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Q. My husband just got back from a tour of duty in Iraq. I'm so grateful that he didn't get injured or killed, but adjusting to having him here again is turning out to be tough. While he was gone, I did everything -- paid the bills, disciplined the kids, made decisions about stuff like major purchases and vacation plans, the works. Now he wants to take over and be the boss, but I don't want to go back to the way we were. How can we solve this?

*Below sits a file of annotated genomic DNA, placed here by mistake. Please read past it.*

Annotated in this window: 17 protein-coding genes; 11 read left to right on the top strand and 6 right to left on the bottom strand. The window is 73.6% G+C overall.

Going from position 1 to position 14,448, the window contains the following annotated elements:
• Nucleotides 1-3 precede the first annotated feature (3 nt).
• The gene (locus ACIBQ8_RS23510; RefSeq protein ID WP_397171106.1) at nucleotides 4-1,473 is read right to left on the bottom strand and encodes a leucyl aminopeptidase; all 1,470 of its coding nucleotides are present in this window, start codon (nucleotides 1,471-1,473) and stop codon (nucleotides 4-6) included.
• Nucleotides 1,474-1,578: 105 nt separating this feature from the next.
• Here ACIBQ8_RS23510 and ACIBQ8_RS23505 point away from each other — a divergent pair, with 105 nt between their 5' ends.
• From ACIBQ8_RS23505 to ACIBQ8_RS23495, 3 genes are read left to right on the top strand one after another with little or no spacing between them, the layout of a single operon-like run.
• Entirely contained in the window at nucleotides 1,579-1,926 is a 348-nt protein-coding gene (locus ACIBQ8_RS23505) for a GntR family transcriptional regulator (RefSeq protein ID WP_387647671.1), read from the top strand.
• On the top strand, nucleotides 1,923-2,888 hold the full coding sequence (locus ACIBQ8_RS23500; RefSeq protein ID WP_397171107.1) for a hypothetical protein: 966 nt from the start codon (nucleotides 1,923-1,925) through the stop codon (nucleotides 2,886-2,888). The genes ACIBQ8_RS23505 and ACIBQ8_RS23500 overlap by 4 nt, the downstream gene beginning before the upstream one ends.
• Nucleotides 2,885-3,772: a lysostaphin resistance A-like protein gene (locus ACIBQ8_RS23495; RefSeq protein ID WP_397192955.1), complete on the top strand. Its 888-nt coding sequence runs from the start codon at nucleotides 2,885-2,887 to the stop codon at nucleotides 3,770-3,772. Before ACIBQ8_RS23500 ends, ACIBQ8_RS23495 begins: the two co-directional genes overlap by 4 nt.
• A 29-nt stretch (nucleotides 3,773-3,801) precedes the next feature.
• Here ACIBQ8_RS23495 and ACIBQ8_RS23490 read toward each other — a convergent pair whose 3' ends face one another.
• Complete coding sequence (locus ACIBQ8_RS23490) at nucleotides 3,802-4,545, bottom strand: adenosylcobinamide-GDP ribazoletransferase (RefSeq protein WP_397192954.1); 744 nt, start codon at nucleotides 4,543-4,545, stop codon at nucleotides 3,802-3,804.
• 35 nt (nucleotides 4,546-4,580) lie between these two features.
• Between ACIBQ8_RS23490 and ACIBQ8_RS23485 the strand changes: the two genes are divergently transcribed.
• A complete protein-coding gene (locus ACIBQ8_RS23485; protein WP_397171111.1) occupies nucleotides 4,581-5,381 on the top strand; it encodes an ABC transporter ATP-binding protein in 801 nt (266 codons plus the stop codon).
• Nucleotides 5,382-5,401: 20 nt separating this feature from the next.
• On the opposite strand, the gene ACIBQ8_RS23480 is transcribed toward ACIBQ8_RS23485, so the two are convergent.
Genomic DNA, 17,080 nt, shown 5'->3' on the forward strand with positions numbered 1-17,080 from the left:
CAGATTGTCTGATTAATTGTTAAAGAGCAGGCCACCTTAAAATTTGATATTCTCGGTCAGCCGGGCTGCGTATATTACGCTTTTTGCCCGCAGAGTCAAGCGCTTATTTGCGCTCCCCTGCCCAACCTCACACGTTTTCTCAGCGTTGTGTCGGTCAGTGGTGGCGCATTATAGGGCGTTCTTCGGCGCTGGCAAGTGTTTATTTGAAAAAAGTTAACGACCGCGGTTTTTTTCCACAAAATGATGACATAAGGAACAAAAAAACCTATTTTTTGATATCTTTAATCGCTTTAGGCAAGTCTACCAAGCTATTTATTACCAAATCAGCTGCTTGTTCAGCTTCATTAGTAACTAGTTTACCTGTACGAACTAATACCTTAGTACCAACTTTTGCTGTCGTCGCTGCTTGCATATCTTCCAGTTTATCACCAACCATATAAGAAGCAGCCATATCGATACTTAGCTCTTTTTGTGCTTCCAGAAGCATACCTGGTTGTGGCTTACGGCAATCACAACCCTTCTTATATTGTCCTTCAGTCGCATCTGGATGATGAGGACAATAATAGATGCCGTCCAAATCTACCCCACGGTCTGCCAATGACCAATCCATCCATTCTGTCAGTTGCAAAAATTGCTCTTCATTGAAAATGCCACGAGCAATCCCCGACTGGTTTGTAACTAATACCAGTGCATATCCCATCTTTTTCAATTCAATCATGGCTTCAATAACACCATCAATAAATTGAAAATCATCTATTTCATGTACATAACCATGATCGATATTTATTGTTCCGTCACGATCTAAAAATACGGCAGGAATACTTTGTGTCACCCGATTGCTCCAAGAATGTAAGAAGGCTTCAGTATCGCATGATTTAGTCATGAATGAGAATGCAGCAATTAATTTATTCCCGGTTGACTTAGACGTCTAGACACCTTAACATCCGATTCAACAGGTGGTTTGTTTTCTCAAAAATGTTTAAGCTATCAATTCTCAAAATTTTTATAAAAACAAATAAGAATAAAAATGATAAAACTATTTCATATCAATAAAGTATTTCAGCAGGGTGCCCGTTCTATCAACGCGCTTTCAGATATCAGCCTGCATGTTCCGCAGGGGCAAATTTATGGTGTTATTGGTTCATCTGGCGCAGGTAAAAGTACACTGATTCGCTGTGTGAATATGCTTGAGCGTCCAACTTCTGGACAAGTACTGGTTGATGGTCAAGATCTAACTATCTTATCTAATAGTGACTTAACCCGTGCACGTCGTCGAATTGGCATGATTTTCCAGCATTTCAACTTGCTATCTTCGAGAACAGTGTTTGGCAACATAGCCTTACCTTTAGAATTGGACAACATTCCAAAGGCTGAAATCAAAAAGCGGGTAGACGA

A. Your situation is a classic example of what psychologists call an "accordion marriage." When couples spend long periods apart, one spouse typically makes the discovery that handling everything alone is not only possible but is in some ways preferable to negotiating decisions and dividing up chores. At the same time, the other spouse learns the hard lesson that absence can cause a person to become extraneous. The good news, though, is that you can now make a fresh start by consciously choosing the very best way to integrate your husband back into family life. The goal is that the two of you will become a team in a way that suits you both. Be sure when you talk that each of you verbalizes what you want and stays away from telling the other what you think he or she wants, or worse, what he or she should do. Start with the phrase "I would like..." rather than with the phrase "I would like you to...." For example, you might say, "I would like to keep paying the bills since that has helped me get a better idea of our financial situation." Your husband might say, "That's fine with me, but I would like to be involved when we are thinking about buying something expensive." Exchanges like these keep conversations civilized and productive. Before long, you will work out just the right plan for getting things done. What's so wonderful is that I can almost guarantee that it will be a better plan than the one you had before your husband left for Iraq.